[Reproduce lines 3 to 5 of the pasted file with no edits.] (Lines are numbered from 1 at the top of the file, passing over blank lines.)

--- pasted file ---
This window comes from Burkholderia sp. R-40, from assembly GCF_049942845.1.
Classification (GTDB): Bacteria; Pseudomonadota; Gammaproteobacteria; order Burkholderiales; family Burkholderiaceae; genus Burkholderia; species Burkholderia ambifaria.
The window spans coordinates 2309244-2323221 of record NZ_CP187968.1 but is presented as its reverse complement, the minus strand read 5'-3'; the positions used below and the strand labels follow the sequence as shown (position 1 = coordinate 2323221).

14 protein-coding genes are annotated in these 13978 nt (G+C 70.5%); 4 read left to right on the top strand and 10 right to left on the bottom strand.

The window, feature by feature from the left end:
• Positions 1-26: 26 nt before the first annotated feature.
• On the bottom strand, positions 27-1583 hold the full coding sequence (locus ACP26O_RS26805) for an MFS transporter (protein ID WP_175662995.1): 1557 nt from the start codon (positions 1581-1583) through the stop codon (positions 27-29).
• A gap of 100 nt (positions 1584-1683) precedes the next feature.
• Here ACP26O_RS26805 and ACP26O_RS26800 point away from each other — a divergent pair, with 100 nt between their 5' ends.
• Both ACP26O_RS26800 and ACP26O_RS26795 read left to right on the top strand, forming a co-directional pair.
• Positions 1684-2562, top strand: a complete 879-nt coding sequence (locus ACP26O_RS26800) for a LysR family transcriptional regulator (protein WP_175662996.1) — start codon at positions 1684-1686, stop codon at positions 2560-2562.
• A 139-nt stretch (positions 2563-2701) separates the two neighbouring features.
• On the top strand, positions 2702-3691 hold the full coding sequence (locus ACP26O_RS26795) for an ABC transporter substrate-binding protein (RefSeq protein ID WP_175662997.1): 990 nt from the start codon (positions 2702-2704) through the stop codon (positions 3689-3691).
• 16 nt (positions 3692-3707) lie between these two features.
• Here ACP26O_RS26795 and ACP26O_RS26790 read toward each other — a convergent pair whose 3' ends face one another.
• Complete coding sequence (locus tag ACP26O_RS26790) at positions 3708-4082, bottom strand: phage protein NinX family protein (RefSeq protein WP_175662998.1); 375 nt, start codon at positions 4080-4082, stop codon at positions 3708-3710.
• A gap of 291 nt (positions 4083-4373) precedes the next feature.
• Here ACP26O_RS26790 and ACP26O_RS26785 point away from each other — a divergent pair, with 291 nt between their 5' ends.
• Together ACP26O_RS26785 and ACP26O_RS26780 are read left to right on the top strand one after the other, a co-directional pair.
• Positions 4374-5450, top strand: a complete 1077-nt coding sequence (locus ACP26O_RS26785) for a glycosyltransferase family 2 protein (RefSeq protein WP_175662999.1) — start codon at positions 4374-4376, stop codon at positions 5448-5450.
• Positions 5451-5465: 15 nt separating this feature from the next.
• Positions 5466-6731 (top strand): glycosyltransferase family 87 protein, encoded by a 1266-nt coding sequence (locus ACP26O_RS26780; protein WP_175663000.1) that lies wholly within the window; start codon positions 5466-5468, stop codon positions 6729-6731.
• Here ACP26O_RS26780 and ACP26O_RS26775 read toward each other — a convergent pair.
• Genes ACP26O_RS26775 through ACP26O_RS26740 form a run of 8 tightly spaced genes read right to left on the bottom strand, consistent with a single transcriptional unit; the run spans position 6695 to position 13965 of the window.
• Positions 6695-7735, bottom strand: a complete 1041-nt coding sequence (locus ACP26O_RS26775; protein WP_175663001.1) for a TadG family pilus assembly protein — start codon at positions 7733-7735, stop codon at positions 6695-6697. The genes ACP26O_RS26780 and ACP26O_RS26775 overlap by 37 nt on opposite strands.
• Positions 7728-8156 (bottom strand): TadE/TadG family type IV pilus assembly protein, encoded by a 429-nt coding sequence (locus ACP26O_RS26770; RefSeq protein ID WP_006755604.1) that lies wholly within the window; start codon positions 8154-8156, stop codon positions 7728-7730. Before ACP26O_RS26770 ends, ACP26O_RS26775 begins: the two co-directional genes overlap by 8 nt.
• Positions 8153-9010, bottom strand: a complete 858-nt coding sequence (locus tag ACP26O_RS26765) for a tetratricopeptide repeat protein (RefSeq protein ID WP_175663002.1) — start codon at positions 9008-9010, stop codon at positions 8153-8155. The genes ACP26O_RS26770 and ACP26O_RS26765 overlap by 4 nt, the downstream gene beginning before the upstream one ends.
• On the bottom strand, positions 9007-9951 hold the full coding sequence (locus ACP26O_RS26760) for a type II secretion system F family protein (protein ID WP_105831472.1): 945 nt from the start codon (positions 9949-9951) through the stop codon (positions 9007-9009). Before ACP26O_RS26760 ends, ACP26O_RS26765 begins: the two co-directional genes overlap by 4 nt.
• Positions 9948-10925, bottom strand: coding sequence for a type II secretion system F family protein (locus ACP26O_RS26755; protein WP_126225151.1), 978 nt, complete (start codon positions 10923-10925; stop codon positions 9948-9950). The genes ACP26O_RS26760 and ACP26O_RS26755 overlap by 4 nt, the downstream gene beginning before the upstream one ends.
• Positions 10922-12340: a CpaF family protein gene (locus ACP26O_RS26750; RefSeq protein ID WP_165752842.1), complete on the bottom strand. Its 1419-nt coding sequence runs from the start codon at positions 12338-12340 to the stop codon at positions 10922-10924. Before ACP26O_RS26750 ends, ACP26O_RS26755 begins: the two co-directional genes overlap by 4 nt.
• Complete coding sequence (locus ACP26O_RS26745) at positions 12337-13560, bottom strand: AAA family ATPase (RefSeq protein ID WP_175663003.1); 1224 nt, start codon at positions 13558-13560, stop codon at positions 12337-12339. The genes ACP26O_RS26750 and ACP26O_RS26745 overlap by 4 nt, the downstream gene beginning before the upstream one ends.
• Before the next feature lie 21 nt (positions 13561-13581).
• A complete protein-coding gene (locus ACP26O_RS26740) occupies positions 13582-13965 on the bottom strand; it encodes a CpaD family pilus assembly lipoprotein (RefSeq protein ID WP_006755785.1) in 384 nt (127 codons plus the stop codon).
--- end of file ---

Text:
The window spans coordinates 2309244-2323221 of record NZ_CP187968.1 but is presented as its reverse complement, the minus strand read 5'-3'; the positions used below and the strand labels follow the sequence as shown (position 1 = coordinate 2323221).

14 protein-coding genes are annotated in these 13978 nt (G+C 70.5%); 4 read left to right on the top strand and 10 right to left on the bottom strand.

The window, feature by feature from the left end: